Cerling conducted the study with biologists Samuel Andanje and David Kimutai Korir of the Kenya Wildlife Service; geologist Michael Bird of James Cook University, Cairns, Australia; University of Utah graduate students William Mace, Anthony Macharia and Christopher Remien; and Jonathan Wynn of the University of South Florida, Naomi Levin of Johns Hopkins University and Jay Quade of the University of Arizona.
The new method was developed by correlating carbon isotope ratios in 3,000 modern soil samples with satellite photos of tree and vegetation cover at 75 tropical sites worldwide--half in Africa--representing closed forest to open grassland.
That allowed scientists to determine the percent of tree and woody shrub cover millions of years ago based on carbon isotope ratios in fossil soils known as paleosols.
"This study is based on the geological axiom that the present is the key to the past," says Cerling. "We assume soils in the past had similar relationships to vegetation as what we observe today."
The researchers collected soil samples at Kenyan and Ethiopian sites and used published data on soil samples collected by others during the past decade at sites throughout the tropics.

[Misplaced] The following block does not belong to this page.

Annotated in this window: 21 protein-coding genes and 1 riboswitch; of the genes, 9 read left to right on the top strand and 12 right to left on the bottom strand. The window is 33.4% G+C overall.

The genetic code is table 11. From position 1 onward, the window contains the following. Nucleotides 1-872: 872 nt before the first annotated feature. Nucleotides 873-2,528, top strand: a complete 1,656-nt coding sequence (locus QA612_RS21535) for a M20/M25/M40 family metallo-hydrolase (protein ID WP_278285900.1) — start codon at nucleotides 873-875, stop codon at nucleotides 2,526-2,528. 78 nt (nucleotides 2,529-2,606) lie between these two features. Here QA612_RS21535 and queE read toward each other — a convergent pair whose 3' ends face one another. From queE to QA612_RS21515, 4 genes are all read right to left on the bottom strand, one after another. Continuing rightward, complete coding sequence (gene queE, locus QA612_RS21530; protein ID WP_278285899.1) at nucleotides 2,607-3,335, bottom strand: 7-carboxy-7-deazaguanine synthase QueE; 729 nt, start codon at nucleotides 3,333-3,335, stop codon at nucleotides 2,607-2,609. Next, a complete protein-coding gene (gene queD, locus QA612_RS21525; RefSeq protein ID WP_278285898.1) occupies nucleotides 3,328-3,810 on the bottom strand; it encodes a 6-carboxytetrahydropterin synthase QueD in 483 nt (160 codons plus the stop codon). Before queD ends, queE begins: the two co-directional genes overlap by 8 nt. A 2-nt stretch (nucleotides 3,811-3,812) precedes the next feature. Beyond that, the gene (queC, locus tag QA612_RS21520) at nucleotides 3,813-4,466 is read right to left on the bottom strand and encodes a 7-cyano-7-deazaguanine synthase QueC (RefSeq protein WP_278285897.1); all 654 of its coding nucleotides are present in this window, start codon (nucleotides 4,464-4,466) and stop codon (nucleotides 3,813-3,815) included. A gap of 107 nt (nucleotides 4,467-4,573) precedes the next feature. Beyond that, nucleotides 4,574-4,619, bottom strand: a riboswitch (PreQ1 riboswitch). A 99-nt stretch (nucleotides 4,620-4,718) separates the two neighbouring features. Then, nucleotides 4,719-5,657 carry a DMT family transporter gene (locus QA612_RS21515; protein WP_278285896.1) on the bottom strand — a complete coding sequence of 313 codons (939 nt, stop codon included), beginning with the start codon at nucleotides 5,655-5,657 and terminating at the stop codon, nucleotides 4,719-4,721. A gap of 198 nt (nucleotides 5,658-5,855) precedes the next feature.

Modern soil samples came from national parks and reserves and non-agricultural areas so that carbon isotope ratios reflected natural vegetation.
The ratio of rare carbon-13 to common carbon-12 in decayed plant material in soils reveals the extent to which the landscape was covered by plants that use what is known as the C3 pathway of photosynthesis, versus plants that use C4 photosynthesis.
Trees, shrubs, herbs, forbs and cool-season grasses are C3 plants, which include beans and most vegetables. C4 plants are warm-season or tropical grasses that dominate savannas, and plants called sedges. C4 plants have a hi
|Contact: Cheryl Dybas|
National Science Foundation